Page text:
The Control

Osprey MV-22 Cockpit (©Dash 24)

Look closely at this photo. There is a normally looking cyclic (joystick) that rises up between the pilot’s knees.

But for the pilot’s left hand there isn’t a helicopter’s collective (which looks like a car’s pull-up-style parking brake on steroids) or the throttle of a fixed-wing aircraft. Instead, there’s that big control on a slider. This was a huge innovation and I’d love to know how much debate came into developing it.

There are controls on the head for various functions to meet the HOTAS criteria (Hands On Throttle and Stick). But note that it’s mounted on a long slider. Basically, push forward, go fast. Pull back, go slow.

But the real fun, that you can just barely see, is clearer below.

Imagine this under your left hand. Four fingers wrap around the top to the hidden controls marked by the white lettering. A few more controls for quick access with your thumb.

But that bright spot, down in the slot where your thumb could rest so easily is a bright spot. It’s a thumb wheel. Roll it forward/down, and the big engines and their rotors tilt forward. Roll it back/up, welcome to helicopter mode.



And how did that end up in the book?

“No need to melt your runway…” Dave nodded to Josh’s left hand, “roll the thumbwheel forward to initiate proprotor transition.”

That was a real problem with the design of the Osprey—one of many things he didn’t like about the bird. He wondered for the tenth time if that’s why he’d drawn this assignment, his well-known distrust of the aircraft. Had someone chosen him to make sure this evaluation failed? Focusing on being impartial didn’t help. Something else would have to get him through this, which he had a month to find.

The tiltrotor concept aimed the proprotors aloft like side-by-side helo rotors, one at the end of each wing. Then, once aloft, they tilted them forward so that the Osprey flew like an airplane—one with ludicrously large propellors. When still on the ground they were far too big to start facing forward. But they could be partly tilted, enough to gain some forward momentum, without battering the blades against the ground like the world’s most expensive trench-digger.

The Bell Boeing design didn’t hinge the proprotor itself. Instead, they’d mounted the engine at the very end of the wing and rotated the whole engine-proprotor assembly. Therefore, during VTOL—vertical takeoff-and-landing—operations, the rotor and engine were aimed straight up. This aimed the blazing hot engine exhaust straight down. In the early days, it had melted runways, started grass fires during field landings, and even warped the decks of several aircraft carriers before they learned ways to mitigate that.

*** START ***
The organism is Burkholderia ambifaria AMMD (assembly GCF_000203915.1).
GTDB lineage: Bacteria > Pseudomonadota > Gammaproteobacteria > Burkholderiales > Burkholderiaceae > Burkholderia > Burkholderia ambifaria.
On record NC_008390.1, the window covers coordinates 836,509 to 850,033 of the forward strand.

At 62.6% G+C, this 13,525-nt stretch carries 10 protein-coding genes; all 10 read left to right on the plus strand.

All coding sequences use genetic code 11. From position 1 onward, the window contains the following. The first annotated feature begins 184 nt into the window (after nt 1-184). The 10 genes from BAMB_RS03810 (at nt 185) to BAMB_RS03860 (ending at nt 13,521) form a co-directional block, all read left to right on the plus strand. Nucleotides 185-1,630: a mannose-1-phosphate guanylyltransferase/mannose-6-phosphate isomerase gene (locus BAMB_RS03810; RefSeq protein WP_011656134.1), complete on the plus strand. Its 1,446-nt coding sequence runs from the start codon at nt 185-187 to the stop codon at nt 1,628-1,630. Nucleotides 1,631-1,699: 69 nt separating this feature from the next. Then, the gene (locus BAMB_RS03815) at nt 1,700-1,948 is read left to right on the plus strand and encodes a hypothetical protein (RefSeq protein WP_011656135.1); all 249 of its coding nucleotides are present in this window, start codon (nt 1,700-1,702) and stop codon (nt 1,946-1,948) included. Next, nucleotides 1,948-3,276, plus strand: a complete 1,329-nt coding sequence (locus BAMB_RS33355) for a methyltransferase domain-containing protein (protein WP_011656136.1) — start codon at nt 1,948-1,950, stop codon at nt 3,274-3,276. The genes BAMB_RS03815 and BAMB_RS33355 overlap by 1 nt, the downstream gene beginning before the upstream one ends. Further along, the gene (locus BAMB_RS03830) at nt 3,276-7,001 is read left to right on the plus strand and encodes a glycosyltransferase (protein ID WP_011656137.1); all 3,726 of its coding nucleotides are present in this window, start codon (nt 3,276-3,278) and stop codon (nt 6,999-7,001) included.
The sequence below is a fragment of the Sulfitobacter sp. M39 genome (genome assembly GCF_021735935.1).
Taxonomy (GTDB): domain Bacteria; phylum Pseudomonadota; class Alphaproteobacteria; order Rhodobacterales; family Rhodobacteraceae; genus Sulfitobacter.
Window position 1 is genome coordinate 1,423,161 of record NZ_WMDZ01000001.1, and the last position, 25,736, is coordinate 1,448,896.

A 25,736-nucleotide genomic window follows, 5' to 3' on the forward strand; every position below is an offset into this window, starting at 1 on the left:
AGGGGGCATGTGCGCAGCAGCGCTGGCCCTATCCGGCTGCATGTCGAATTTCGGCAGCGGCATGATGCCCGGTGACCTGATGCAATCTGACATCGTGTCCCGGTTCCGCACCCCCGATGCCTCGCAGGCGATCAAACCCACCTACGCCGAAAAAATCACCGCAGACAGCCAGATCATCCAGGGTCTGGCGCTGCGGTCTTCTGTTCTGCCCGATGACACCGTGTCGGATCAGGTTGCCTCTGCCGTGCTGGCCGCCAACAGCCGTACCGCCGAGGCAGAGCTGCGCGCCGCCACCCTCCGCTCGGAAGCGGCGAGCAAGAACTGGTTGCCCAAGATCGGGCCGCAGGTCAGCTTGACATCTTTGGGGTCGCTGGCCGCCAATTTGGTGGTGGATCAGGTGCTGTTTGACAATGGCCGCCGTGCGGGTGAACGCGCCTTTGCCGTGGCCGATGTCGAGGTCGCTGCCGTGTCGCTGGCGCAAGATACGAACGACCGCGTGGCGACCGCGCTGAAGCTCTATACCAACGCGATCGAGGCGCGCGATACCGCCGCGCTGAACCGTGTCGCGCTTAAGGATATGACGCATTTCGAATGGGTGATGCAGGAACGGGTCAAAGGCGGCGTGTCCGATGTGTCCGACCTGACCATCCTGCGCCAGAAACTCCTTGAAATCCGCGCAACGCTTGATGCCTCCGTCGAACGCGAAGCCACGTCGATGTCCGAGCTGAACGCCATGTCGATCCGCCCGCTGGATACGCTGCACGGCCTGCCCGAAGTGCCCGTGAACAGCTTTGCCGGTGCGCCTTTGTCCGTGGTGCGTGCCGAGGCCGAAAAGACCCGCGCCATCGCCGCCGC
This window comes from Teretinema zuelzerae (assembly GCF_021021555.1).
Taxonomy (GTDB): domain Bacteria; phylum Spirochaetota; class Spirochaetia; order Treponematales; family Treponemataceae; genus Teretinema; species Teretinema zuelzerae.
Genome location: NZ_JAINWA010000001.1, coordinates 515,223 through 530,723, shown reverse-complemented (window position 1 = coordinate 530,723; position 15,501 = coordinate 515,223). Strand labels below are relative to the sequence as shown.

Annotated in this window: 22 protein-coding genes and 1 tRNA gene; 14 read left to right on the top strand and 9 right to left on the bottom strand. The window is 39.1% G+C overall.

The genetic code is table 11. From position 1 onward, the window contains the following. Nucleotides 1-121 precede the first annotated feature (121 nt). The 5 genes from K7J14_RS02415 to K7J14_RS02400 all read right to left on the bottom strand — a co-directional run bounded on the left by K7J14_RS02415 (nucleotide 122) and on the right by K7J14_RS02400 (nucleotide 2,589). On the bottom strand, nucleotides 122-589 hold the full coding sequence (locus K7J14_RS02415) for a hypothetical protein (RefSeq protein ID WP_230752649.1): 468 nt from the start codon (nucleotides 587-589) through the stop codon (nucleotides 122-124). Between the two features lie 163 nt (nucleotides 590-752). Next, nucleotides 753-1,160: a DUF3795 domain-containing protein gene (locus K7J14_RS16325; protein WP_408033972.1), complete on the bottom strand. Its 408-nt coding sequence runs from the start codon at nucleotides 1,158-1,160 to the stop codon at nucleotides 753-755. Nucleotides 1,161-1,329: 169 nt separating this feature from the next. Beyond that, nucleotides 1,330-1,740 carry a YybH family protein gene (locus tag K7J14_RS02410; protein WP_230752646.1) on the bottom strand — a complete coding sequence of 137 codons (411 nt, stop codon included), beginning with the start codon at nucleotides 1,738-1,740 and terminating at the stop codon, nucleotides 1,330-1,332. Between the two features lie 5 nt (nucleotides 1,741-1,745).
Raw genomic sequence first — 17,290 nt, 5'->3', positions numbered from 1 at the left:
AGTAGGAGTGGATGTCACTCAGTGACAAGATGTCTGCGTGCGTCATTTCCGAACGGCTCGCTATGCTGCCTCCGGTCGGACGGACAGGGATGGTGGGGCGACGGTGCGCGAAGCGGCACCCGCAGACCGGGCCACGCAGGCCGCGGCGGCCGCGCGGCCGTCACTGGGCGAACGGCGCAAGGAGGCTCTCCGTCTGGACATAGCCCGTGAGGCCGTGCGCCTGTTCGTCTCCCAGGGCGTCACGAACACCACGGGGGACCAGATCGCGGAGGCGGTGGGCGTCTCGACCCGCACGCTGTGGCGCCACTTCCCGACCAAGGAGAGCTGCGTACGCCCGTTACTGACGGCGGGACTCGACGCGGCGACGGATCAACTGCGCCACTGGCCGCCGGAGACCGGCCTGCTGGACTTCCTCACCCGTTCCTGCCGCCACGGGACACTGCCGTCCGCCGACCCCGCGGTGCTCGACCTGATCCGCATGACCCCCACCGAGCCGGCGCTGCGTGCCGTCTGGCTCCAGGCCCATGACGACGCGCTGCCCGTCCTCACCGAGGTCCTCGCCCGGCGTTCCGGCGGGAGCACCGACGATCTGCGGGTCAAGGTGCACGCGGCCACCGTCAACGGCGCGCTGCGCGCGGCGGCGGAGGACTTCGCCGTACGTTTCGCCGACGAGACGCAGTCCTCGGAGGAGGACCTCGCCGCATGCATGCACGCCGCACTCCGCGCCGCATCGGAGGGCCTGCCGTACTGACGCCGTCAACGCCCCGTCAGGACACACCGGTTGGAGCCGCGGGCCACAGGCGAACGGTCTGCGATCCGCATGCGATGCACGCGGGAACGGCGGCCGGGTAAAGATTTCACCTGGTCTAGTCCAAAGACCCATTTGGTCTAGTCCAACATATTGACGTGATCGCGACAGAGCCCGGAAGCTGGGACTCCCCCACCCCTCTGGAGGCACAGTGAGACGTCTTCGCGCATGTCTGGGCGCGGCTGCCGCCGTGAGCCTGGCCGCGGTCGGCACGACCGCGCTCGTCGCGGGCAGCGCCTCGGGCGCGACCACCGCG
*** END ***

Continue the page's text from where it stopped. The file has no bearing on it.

Initially, they’d had to put down thick steel plates any time an Osprey wanted to land. Now, when down, the engines were programmed to oscillate a few degrees back and forth so as not to melt the metal decks of ships. Over tar, the answer was to ramp up power after you were already in motion. He still didn’t know how they didn’t start grass fires when landing in the rough.

Josh nudged the knurled knob under his left thumb forward for half a second. The machine responded to the tiny motion of his thumb by angling the seven-meter-long engine—topped by the spinning twelve-meter proprotor—forward about five degrees. Another half second, another five degrees, and she began to roll. He could get to like this. A Merlin’s collective gave no such sense of childhood superhero dreams come true.

“I am become a Viking God.”

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NerdGuy Fridays: Dispatches from a Writer's Brain - M. L. Buchman

NerdGuy #37: Prigozhin’s plane

I had such a fascinating (and non-political) experience regarding the downing of his plane that I thought I’d share it just for the fun of it.

I was at a very different kind of conference this week. For a future Miranda Chase book (coming this winter), I wanted to get my team over toward Sweden, but not on an investigation. Wondering how to do that, I asked myself, “Huh, do they ever go to conferences?”

It turns out they do: ISASI, the International Society of Air Safety Investigators annual conference.  It was in Nashville, so I simply had to go. 335 investigators from 45 countries, utterly fascinating. I got to sit with Boeing, Gulfstream, Delta, UK military, Iceland, Australia, NZ, FAA, NTSB, US Navy and Air Force (and an Air Force materials lab guy who I totally geeked out with) and a myriad of others. Holy wow, utterly amazing 4 days.

But back to Prigozhin. By chance, I was the one who caught the breaking news at our table during a break. I spun the screen to show the investigators around my table. Their very first question? “What air frame?” We each tossed out ideas. And after about 3 minutes (ridiculously fast unless it was preplanned, which Russia is now denying) someone found that it was an Embraer Legacy 600. We all nodded like that was about right and we should have guessed that one. (I had offered the very similar Gulfstream and the dissimilar Antonov An-24 turboprop.)

Embraer Legacy 600
Embraer Legacy 600

Then they all turned to me. “You’re the guy who follows headlines with your geopolitical series, why do you think it took Putin so long to knock him out?” LOL!

My answers were:

  1. Putin had to wait to get any Wagner troops who wouldn’t sign with the Russian Army out of the country to avoid another rebellion. Once they were in Belarus, he was safe from that.